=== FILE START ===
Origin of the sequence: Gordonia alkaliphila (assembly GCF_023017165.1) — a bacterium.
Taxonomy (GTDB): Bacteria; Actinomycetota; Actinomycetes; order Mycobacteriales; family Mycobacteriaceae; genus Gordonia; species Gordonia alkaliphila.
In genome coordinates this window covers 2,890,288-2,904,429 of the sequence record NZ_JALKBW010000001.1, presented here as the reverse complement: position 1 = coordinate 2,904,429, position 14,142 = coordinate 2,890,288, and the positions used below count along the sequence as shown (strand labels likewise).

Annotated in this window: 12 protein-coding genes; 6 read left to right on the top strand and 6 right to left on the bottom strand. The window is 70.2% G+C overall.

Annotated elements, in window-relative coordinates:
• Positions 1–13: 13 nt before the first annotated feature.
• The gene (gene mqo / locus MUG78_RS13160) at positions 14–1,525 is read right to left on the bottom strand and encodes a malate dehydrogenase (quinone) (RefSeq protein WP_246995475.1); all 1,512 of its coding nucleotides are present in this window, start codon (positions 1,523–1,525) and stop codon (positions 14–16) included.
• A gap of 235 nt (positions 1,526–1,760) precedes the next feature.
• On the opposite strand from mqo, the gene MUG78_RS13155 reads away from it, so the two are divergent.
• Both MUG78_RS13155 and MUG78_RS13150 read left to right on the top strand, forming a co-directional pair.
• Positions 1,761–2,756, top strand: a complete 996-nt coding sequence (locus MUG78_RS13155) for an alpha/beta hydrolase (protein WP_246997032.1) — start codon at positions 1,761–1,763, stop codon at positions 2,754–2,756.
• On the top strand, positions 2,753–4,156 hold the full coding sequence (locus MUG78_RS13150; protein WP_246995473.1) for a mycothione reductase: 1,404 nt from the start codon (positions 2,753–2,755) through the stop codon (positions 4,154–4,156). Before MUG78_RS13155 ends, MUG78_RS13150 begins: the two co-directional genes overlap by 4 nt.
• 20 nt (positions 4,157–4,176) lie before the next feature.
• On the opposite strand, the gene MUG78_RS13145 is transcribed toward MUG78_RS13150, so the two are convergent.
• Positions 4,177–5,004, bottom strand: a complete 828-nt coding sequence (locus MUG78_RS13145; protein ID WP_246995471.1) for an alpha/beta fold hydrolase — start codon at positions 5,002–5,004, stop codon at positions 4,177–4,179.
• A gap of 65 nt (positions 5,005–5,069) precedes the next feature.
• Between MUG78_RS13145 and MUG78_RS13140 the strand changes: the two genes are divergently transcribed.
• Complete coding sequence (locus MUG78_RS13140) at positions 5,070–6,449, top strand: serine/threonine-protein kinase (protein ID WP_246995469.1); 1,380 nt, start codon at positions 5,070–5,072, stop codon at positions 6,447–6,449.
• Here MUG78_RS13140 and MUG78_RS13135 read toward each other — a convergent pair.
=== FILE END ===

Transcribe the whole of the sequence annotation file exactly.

Origin of the sequence: Gordonia alkaliphila (assembly GCF_023017165.1) — a bacterium.
Taxonomy (GTDB): Bacteria; Actinomycetota; Actinomycetes; order Mycobacteriales; family Mycobacteriaceae; genus Gordonia; species Gordonia alkaliphila.
In genome coordinates this window covers 2,890,288-2,904,429 of the sequence record NZ_JALKBW010000001.1, presented here as the reverse complement: position 1 = coordinate 2,904,429, position 14,142 = coordinate 2,890,288, and the positions used below count along the sequence as shown (strand labels likewise).

Annotated in this window: 12 protein-coding genes; 6 read left to right on the top strand and 6 right to left on the bottom strand. The window is 70.2% G+C overall.

Annotated elements, in window-relative coordinates:
• Positions 1–13: 13 nt before the first annotated feature.
• The gene (gene mqo / locus MUG78_RS13160) at positions 14–1,525 is read right to left on the bottom strand and encodes a malate dehydrogenase (quinone) (RefSeq protein WP_246995475.1); all 1,512 of its coding nucleotides are present in this window, start codon (positions 1,523–1,525) and stop codon (positions 14–16) included.
• A gap of 235 nt (positions 1,526–1,760) precedes the next feature.
• On the opposite strand from mqo, the gene MUG78_RS13155 reads away from it, so the two are divergent.
• Both MUG78_RS13155 and MUG78_RS13150 read left to right on the top strand, forming a co-directional pair.
• Positions 1,761–2,756, top strand: a complete 996-nt coding sequence (locus MUG78_RS13155) for an alpha/beta hydrolase (protein WP_246997032.1) — start codon at positions 1,761–1,763, stop codon at positions 2,754–2,756.
• On the top strand, positions 2,753–4,156 hold the full coding sequence (locus MUG78_RS13150; protein WP_246995473.1) for a mycothione reductase: 1,404 nt from the start codon (positions 2,753–2,755) through the stop codon (positions 4,154–4,156). Before MUG78_RS13155 ends, MUG78_RS13150 begins: the two co-directional genes overlap by 4 nt.
• 20 nt (positions 4,157–4,176) lie before the next feature.
• On the opposite strand, the gene MUG78_RS13145 is transcribed toward MUG78_RS13150, so the two are convergent.
• Positions 4,177–5,004, bottom strand: a complete 828-nt coding sequence (locus MUG78_RS13145; protein ID WP_246995471.1) for an alpha/beta fold hydrolase — start codon at positions 5,002–5,004, stop codon at positions 4,177–4,179.
• A gap of 65 nt (positions 5,005–5,069) precedes the next feature.
• Between MUG78_RS13145 and MUG78_RS13140 the strand changes: the two genes are divergently transcribed.
• Complete coding sequence (locus MUG78_RS13140) at positions 5,070–6,449, top strand: serine/threonine-protein kinase (protein ID WP_246995469.1); 1,380 nt, start codon at positions 5,070–5,072, stop codon at positions 6,447–6,449.
• Here MUG78_RS13140 and MUG78_RS13135 read toward each other — a convergent pair.